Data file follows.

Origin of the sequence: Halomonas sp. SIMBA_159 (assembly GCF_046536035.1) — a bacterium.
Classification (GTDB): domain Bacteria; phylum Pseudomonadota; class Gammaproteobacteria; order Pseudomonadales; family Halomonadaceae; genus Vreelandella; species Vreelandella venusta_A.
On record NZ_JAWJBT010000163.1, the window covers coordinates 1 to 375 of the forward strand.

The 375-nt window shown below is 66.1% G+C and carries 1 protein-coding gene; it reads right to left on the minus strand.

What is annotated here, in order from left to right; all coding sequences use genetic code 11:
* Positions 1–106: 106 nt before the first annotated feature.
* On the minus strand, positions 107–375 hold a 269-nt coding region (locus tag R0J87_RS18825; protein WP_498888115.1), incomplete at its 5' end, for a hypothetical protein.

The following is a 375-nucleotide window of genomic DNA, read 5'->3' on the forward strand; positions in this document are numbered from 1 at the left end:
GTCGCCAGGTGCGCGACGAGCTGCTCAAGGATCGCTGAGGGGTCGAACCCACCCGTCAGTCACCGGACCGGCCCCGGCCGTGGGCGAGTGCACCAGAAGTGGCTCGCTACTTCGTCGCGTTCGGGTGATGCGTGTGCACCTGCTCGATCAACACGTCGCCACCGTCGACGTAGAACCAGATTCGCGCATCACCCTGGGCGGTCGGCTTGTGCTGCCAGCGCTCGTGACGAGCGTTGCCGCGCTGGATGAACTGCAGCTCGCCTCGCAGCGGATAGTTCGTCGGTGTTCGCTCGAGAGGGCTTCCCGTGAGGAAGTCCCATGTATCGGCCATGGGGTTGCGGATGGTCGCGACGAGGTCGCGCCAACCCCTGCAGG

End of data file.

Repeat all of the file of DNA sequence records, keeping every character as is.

Origin of the sequence: Halomonas sp. SIMBA_159 (assembly GCF_046536035.1) — a bacterium.
Classification (GTDB): domain Bacteria; phylum Pseudomonadota; class Gammaproteobacteria; order Pseudomonadales; family Halomonadaceae; genus Vreelandella; species Vreelandella venusta_A.
On record NZ_JAWJBT010000163.1, the window covers coordinates 1 to 375 of the forward strand.

The 375-nt window shown below is 66.1% G+C and carries 1 protein-coding gene; it reads right to left on the minus strand.

What is annotated here, in order from left to right; all coding sequences use genetic code 11:
* Positions 1–106: 106 nt before the first annotated feature.
* On the minus strand, positions 107–375 hold a 269-nt coding region (locus tag R0J87_RS18825; protein WP_498888115.1), incomplete at its 5' end, for a hypothetical protein.

The following is a 375-nucleotide window of genomic DNA, read 5'->3' on the forward strand; positions in this document are numbered from 1 at the left end:
GTCGCCAGGTGCGCGACGAGCTGCTCAAGGATCGCTGAGGGGTCGAACCCACCCGTCAGTCACCGGACCGGCCCCGGCCGTGGGCGAGTGCACCAGAAGTGGCTCGCTACTTCGTCGCGTTCGGGTGATGCGTGTGCACCTGCTCGATCAACACGTCGCCACCGTCGACGTAGAACCAGATTCGCGCATCACCCTGGGCGGTCGGCTTGTGCTGCCAGCGCTCGTGACGAGCGTTGCCGCGCTGGATGAACTGCAGCTCGCCTCGCAGCGGATAGTTCGTCGGTGTTCGCTCGAGAGGGCTTCCCGTGAGGAAGTCCCATGTATCGGCCATGGGGTTGCGGATGGTCGCGACGAGGTCGCGCCAACCCCTGCAGG